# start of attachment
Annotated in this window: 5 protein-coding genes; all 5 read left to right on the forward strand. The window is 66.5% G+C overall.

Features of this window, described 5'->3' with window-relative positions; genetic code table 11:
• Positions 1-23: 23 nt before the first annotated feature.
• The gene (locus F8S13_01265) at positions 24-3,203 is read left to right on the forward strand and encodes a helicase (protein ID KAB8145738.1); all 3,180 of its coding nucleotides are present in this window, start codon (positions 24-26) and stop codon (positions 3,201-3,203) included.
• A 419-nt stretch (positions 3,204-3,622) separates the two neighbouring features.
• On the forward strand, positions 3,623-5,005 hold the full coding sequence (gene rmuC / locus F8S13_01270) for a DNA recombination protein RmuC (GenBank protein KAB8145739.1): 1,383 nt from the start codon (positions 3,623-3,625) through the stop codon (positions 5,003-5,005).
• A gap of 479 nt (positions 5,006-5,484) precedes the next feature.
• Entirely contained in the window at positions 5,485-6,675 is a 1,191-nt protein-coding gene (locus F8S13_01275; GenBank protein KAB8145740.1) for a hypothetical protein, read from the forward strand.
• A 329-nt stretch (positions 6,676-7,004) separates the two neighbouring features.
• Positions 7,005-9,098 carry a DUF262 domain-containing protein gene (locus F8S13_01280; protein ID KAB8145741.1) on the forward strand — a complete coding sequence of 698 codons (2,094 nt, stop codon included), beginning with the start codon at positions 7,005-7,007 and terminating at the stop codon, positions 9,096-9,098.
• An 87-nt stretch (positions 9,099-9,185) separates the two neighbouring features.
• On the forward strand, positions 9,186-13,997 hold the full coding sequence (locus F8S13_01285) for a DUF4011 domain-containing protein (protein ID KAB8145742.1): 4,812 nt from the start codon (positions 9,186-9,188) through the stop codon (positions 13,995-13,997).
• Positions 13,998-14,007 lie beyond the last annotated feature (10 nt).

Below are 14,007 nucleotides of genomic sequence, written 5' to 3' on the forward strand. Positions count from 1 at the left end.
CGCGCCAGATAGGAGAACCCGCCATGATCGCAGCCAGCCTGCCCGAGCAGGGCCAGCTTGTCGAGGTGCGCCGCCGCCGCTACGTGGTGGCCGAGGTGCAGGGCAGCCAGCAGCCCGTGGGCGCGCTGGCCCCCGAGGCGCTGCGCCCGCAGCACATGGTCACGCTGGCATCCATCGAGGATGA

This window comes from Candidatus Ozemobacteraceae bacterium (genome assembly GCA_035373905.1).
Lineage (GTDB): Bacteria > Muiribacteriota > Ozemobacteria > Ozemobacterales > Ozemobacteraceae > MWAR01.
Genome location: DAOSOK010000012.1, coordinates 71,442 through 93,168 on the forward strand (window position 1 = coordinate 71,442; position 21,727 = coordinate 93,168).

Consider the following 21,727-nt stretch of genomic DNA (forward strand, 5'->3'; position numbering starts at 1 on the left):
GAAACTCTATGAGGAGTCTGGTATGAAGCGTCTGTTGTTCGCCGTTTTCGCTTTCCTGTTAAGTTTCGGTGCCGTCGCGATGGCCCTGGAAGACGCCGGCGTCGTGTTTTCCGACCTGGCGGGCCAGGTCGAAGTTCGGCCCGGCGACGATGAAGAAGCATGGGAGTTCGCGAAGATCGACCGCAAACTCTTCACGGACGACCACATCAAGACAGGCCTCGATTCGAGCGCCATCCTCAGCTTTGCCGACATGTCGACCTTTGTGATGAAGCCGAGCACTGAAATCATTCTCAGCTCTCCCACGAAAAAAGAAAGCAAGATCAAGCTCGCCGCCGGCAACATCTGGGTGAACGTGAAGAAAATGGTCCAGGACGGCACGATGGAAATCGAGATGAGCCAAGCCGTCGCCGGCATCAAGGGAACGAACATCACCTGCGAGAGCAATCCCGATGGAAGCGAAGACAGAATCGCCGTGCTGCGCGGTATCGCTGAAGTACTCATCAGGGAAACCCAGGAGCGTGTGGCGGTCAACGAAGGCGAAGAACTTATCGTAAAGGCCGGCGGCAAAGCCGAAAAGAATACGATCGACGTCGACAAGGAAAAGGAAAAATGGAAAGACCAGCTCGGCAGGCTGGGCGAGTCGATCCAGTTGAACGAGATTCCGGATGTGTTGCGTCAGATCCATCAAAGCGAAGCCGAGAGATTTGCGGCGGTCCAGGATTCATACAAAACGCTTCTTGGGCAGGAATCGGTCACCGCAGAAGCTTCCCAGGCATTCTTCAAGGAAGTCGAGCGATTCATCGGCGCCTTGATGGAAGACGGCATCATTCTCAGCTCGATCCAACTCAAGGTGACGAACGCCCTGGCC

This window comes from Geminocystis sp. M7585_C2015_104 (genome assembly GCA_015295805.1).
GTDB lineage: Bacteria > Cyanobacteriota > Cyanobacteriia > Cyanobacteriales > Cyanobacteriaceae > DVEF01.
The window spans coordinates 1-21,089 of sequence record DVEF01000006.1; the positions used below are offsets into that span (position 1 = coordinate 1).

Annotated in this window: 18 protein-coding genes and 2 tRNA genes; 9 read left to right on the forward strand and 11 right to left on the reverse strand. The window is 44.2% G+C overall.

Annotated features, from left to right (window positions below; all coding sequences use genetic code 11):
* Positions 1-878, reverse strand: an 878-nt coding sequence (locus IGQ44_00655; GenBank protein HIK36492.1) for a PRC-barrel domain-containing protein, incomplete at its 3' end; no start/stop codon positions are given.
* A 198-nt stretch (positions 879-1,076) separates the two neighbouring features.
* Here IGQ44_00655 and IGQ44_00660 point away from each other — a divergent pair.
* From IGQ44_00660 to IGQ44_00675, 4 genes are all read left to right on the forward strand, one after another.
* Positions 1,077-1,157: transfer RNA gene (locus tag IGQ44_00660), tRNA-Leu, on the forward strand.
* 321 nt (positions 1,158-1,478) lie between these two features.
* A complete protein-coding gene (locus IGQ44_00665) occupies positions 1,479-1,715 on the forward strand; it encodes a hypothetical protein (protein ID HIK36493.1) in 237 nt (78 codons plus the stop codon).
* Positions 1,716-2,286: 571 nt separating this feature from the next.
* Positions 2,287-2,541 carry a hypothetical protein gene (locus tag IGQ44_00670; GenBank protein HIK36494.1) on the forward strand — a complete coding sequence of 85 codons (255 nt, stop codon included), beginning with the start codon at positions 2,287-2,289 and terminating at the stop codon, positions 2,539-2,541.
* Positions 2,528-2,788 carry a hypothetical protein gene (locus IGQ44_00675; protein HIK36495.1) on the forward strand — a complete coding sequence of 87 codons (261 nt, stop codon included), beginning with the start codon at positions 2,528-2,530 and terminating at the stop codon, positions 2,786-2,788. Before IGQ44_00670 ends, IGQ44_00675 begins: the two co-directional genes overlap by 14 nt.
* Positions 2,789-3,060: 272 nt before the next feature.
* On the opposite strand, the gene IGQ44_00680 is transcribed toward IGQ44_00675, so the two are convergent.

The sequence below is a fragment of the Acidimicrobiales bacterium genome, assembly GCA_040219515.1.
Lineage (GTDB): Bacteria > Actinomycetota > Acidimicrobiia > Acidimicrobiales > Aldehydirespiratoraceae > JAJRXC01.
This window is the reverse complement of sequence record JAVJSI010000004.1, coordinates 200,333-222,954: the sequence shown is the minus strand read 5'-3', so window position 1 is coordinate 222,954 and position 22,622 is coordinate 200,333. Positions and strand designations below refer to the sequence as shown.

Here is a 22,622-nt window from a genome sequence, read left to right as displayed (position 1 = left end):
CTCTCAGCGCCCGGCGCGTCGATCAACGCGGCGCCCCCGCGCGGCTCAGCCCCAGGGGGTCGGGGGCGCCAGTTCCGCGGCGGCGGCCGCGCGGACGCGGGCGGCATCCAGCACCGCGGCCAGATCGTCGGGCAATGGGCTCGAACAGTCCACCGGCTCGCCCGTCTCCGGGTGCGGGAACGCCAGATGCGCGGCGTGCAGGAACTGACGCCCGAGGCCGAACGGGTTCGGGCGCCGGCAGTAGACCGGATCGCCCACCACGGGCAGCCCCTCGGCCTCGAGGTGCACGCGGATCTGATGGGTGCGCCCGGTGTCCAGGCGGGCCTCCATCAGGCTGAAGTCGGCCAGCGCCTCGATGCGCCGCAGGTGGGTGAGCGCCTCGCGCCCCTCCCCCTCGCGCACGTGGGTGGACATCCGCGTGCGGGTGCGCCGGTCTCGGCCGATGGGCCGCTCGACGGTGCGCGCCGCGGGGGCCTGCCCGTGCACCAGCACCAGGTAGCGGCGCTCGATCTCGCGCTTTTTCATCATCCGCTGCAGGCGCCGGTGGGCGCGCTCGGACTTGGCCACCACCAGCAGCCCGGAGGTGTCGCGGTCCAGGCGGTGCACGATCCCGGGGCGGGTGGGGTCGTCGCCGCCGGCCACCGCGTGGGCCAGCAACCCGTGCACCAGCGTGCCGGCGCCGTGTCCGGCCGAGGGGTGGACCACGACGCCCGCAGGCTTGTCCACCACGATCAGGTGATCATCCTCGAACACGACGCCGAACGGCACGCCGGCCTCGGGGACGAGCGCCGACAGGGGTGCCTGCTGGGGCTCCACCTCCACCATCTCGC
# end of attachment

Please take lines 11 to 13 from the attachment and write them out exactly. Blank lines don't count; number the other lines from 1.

• An 87-nt stretch (positions 9,099-9,185) separates the two neighbouring features.
• On the forward strand, positions 9,186-13,997 hold the full coding sequence (locus F8S13_01285) for a DUF4011 domain-containing protein (protein ID KAB8145742.1): 4,812 nt from the start codon (positions 9,186-9,188) through the stop codon (positions 13,995-13,997).
• Positions 13,998-14,007 lie beyond the last annotated feature (10 nt).